Government plans to take a hard line on controversial whiplash 'epidemic'
THE UK GOVERNMENT has announced plans to reduce the number of whiplash claims made on British roads, many of which are false or exaggerated.
Justice Secretary Chris Grayling has announced a consultation on creating new independent medical panels to improve diagnosis of whiplash injuries. They hope to improve expertise on whiplash and make it easier to challenge those that flout the rules and exaggerate or fabricate a claim, whilst ensuring that those who are genuinely injured are correctly compensated.
Figures show an astonishing 60 percent rise in personal injury claims related to road accidents since 2006, despite a 20 percent reduction in reported accidents over the same period.
James Dalton, head of motor and liability at the Association of British Insurers, said: 'We are pleased that the Government recognises that tough action is needed to protect honest motorists from the UK's whiplash epidemic.
'For too long, whiplash has been seen as the 'fraud of choice.'
'Our roads are safer, yet every day over 1,500 whiplash claims are made.'
According to Moneysupermarket.com, false whiplash claims add roughly £90 to a typical car insurance policy (£2 billion overall.)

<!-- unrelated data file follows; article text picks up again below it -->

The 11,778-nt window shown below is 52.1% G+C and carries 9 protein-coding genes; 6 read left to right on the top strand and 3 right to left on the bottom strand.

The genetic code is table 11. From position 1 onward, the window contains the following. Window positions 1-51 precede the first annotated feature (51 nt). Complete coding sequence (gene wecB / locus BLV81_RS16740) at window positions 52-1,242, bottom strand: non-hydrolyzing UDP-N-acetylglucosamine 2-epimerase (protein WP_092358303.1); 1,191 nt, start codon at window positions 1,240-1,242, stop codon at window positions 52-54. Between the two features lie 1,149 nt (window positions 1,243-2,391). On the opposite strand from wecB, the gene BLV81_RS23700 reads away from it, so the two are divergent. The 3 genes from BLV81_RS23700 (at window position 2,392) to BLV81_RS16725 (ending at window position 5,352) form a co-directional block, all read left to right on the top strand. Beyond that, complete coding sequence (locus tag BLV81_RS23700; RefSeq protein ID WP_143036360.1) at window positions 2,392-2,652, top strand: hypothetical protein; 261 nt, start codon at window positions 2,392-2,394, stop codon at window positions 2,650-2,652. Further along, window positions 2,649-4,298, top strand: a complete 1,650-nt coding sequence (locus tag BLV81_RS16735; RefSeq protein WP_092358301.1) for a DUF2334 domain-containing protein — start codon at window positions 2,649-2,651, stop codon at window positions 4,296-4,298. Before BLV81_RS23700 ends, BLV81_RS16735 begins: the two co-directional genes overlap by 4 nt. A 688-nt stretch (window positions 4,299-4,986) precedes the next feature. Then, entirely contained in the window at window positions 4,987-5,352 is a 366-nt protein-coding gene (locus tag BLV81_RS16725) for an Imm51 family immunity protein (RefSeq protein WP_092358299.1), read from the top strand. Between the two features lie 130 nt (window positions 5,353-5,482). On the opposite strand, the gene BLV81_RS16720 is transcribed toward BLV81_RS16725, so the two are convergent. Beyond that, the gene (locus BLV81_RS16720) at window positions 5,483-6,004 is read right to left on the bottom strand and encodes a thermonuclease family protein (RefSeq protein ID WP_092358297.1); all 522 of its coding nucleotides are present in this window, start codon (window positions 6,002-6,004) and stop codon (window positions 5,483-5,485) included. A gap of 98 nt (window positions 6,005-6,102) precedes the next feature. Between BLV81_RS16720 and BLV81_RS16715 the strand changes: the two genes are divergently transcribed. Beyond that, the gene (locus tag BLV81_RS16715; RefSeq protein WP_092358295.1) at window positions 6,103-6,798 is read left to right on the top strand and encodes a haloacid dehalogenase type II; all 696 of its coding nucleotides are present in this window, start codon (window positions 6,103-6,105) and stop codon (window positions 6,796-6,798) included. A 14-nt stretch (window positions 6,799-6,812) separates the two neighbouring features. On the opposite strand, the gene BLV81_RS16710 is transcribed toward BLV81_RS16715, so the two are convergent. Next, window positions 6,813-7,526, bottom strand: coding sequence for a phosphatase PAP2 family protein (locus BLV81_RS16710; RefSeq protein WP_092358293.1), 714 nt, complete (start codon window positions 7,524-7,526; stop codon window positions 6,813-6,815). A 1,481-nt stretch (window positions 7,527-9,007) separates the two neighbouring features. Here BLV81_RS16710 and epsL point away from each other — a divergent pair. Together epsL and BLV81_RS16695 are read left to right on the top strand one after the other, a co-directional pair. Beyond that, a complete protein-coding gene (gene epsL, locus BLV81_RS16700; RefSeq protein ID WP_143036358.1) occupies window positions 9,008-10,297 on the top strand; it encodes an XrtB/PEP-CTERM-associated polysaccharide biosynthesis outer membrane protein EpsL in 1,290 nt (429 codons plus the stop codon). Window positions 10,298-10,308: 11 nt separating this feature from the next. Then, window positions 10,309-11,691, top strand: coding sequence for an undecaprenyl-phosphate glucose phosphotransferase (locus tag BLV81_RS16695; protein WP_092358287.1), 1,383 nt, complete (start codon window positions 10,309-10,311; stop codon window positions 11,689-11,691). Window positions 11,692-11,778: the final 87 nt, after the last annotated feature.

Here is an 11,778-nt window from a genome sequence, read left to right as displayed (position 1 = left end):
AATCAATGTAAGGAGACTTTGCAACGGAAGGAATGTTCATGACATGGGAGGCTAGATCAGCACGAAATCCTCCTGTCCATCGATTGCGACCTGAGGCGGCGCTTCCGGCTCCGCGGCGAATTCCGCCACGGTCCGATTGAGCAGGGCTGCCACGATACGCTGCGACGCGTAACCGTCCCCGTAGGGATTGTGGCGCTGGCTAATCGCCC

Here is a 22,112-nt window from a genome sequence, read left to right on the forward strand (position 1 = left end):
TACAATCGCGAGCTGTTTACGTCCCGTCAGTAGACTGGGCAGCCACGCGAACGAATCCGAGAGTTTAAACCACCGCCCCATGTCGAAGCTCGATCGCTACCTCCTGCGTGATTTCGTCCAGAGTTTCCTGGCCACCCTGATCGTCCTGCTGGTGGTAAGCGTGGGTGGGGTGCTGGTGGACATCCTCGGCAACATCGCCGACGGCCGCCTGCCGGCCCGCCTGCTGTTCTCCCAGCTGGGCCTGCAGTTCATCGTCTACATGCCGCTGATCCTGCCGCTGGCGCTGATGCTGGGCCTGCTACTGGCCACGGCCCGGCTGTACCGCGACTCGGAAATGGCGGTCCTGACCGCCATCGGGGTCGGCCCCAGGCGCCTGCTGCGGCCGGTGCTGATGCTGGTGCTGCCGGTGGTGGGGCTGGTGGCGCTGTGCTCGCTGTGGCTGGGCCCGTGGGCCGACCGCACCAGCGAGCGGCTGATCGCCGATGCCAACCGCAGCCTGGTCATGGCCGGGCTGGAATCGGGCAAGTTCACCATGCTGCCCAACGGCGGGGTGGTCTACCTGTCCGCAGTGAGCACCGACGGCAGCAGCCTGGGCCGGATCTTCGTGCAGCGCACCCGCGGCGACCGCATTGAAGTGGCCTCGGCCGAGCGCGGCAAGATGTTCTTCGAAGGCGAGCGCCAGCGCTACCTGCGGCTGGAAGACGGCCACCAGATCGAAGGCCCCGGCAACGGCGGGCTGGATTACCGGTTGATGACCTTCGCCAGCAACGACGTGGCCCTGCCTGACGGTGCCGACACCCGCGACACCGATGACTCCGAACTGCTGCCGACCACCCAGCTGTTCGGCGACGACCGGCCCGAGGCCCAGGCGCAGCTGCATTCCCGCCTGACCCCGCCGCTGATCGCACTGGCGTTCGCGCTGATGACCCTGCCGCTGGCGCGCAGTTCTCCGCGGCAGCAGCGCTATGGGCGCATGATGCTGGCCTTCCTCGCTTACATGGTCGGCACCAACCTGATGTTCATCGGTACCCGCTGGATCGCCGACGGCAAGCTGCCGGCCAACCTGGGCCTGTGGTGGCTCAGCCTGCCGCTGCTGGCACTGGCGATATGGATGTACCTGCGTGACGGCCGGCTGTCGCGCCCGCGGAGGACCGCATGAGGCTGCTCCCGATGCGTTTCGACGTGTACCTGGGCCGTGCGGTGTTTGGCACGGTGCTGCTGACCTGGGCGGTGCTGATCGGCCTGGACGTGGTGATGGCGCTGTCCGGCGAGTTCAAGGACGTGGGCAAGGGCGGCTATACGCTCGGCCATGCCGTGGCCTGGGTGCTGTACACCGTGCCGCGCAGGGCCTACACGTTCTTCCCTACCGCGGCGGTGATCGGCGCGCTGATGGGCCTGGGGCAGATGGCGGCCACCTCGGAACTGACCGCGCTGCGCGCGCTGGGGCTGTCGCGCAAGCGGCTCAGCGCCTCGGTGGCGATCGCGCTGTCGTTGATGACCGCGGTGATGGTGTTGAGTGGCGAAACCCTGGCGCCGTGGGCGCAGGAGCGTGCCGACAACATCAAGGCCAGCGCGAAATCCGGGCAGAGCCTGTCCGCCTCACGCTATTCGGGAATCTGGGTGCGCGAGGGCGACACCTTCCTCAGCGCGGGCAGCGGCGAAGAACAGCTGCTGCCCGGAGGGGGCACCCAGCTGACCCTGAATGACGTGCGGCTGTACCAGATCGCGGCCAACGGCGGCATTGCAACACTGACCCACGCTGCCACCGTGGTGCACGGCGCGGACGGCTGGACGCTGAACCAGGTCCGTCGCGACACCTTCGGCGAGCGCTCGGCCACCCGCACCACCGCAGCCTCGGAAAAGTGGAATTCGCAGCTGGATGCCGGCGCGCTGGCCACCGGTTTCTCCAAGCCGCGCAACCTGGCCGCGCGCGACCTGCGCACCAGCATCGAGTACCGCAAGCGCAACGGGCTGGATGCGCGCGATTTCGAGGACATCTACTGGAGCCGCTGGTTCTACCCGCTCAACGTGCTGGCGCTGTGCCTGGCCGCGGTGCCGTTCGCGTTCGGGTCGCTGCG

Although the problem is well acknowledged, an alternative view is that insurers themselves are responsible for the rise in premiums - in 2011, former Home Secretary Jack Straw lifted the lid on a culture of unscrupulousness within the insurance industry, highlighting the complex and questionable relationship between insurers, lawyers and claims companies.
His report proved that insurers were selling the details of reported incidents on to claims companies, pocketing lucrative referral fees. The victims were then bombarded with offers to manage their 'claim' (often 'whiplash'), promising significant 'no win no fee' returns. Parlimentary under-secretary for Justice Jonathan Djanogly described the resulting spike in claims as a 'sick, suing culture', which is driving up premiums as insurers pass the cost of the rising number of spurious claims (referred by them) onto the consumer.
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